On the other side of the debate some believe that facial recognition tech is irredeemable, that its benefits can never rise above its dangers.
“There’s no safe way for governments to use facial recognition for surveillance purposes,” said Evan Greer of Fight for the Future in an email to Fast Company. “That’s why there’s growing consensus that governments and law enforcement agencies should be banned outright from using this technology,”
“There should also be strict limits on corporate and private use of this technology, and it should not be allowed in public spaces or institutions like colleges, hotels, or airports,” Greer wrote.
We are helping Apple all of the time on TRADE and so many other issues, and yet they refuse to unlock phones used by killers, drug dealers and other violent criminal elements. They will have to step up to the plate and help our great Country, NOW! MAKE AMERICA GREAT AGAIN.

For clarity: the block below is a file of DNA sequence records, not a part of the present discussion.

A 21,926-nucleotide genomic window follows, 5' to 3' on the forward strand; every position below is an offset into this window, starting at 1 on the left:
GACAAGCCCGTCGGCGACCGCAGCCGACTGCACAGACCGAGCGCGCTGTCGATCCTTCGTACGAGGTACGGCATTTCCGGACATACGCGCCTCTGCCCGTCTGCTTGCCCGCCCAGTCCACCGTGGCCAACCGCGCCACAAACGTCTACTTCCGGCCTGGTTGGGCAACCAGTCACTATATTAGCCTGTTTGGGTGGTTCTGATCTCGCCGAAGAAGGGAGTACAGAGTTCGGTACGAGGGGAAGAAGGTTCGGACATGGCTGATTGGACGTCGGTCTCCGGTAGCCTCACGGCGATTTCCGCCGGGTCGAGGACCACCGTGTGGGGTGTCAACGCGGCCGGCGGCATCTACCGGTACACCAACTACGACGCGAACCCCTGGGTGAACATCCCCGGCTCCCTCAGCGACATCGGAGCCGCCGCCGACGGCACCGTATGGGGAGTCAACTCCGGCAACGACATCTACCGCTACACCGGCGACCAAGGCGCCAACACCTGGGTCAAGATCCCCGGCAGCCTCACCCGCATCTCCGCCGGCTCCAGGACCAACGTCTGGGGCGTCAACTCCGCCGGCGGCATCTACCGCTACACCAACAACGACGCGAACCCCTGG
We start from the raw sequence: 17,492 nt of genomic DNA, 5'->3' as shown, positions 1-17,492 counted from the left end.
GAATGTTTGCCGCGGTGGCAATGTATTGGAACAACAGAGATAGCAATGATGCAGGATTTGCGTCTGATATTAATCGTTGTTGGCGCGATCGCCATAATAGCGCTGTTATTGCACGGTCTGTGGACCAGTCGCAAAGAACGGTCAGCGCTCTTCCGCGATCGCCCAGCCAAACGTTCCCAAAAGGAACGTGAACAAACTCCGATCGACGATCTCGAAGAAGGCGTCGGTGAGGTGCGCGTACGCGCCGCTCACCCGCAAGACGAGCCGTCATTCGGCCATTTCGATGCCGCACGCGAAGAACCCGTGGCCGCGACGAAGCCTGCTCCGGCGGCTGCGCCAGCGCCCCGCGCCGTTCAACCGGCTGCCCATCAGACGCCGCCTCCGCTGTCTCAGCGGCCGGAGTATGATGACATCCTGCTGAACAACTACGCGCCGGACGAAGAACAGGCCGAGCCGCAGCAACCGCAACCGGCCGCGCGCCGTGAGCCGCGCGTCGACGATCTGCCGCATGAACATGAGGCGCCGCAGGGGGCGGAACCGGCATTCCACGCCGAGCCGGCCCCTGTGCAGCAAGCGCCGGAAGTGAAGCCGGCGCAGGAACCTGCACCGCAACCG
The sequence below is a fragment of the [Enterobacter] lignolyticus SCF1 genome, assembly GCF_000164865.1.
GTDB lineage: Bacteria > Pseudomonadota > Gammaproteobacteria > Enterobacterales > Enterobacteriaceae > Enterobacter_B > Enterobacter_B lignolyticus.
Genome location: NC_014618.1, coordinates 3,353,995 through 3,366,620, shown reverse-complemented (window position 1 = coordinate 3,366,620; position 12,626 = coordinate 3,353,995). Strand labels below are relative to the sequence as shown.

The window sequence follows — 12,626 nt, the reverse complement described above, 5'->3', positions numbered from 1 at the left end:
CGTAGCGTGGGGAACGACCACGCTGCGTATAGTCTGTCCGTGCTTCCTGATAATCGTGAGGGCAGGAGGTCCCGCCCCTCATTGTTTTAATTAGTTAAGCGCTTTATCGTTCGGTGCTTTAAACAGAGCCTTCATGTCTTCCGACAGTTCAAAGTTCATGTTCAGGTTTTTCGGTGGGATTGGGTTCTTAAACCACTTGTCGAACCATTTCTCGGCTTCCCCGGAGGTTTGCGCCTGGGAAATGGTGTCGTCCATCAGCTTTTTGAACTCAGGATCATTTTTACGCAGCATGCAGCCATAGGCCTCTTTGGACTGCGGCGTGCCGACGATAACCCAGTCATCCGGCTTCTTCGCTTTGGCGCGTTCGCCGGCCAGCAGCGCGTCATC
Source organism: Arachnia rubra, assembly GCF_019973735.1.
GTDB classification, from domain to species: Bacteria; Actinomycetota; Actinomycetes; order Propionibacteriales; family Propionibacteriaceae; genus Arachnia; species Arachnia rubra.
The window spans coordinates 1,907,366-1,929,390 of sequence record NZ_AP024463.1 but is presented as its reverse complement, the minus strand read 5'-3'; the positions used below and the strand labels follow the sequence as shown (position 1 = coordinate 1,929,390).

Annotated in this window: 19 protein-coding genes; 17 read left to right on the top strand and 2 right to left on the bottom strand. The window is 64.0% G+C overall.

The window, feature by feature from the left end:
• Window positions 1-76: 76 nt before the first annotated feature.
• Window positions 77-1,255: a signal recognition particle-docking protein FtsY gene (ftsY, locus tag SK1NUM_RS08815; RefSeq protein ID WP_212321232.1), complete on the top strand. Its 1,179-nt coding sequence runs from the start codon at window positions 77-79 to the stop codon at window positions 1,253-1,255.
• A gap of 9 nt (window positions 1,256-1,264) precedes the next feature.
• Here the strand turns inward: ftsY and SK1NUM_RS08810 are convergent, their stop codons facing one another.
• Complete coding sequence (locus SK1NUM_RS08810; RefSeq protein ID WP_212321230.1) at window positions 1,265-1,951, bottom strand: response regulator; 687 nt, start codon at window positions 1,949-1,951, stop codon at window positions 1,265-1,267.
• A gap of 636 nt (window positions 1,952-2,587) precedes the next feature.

— Donald J. Trump (@realDonaldTrump) January 14, 2020
It seems unlikely that the White House would move quickly toward a facial recognition ban, if at all. The Trump administration rarely strays from its pro-business, hands-off regulatory approach. It also wouldn’t care for the optics of tying the hands of law enforcement to detect and ID criminals. The same stance has less to the administration backing the Justice Department’s efforts to pressure technology companies such as Apple to build encryption “backdoors” into their devices so that law enforcement can access the contents.
Johnson says that he believes there’s little chance of any major technology regulation passing in 2020. But I find it’s possible that some form of AI regulation may occur next year, depending on the results of the election.